There's plenty of different ways to approach this although I think it falls squarely in the \”feature\” bucket (eg it's neither a company, nor is it even enough for a product.).

      But – if you come up with something, tell me. Id love to be a user.

  • http://startuptrek.net steve bell

    Whoa boy – here we go! Breaking news / just Tweeted this:

    WSJ: “Google to sell it’s own phone online, directly to consumers next year”: http://bit.ly/69i8Ai

    For you technology conspiracy types (strategists) here’s some pieces of the puzzle:

    > The cable companies, Intel, and Google invest in ClearWire (Sprint’s 4G spinoff, chaired by Craig McGaw). Beleagured Sprint, run by AT&T wireless veteran, cellular pioneer, and deal-making Wizard Dan Hesse, transfers ownership of Spectrum worth Billions into “the new Clearwire”.

    > Google installs Metro Wi-Fi in Mountain View, putting 802.11 access points all over MV; and backhauls them to the GooglePlex using WiMax beams (probably pre-standard Wimax — formerly known as Broadband collimated Microwave beams; they run on licensed spectrum).

    > May 2008: Three major Cable TV companies (battling the big cellular players), Intel (pushing WiMax), and Google (who’s strategic interests favor nationwide, mobile, ubiquitous broadband) pump $3.2B into Clearwire, which Sprint spins off while holding a 51% controlling interest.

    > mid-2008: Google disappoints everyone by failing to push their hand in the multi-Billion dollar wireless spectrum auctions, disappointing most everyone rooting for them. But perhaps there was a method to their madness…

    > 2009: Sprint+Clearwire roll out 4G (WiMax) in 19 US Cities including Las Vegas, Baltimore, Portland, Boise (etc).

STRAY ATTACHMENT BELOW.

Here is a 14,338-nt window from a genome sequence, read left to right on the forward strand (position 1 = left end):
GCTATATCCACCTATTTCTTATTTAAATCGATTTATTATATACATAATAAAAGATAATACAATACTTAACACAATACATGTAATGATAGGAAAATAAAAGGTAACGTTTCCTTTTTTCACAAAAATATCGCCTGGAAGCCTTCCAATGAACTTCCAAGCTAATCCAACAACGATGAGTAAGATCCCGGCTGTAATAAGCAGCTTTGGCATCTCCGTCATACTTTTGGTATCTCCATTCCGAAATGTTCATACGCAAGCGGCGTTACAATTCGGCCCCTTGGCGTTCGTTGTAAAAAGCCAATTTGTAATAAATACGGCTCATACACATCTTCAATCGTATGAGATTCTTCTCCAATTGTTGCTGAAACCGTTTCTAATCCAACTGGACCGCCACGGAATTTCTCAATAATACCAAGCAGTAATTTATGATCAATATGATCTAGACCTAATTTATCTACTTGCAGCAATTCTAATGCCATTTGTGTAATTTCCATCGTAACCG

Let me pose this question: do you see where this is headed? My opinion is, this is the reason that Ma Bell was broken up, and it’s GREAT news for everyone in tech, imho. But I’m more interested in your opinion; i don’t claim to have it all figured out.

    -steve bell | StartupTrek.net

  • http://twitter.com/tcabeen @tcabeen

    My Verizon phone has been good enough to me, but I am ready to upgrade to a smartphone. My iPod Touch has been dreamy in many ways, but I'm glad to have it free of the AT&T network I hear so many bad things about.

    So lately I've been contemplating the Droid. Your post gives me pause, but I would love to see a more thorough assessment .

    This might sound a little like I'm expecting you to make my decision for me, but it is. ;)

  • http://intensedebate.com/people/bfeld Brad Feld

    Hah!  I think the Droid (and Android) will continue to evolve quickly and it now puts good pressure on the iPhone.  I just don’t think it’s there yet.

  • http://intensedebate.com/people/arinewman120 arinewman

    Brad, I lived with a Droid for a month and came to a similar conclusion, here's my post: http://arinewman.com/2009/11/droid_almost_does/

  • http://www.replica-china.net replcia handbags

    Mike, great point. This is one of our goals at IntenseDebate – we want to simplify your commenting experience. With this in mind, we enable commenters who have created IntenseDebate accounts to track comments made on a post via RSS readers, including NewsGator.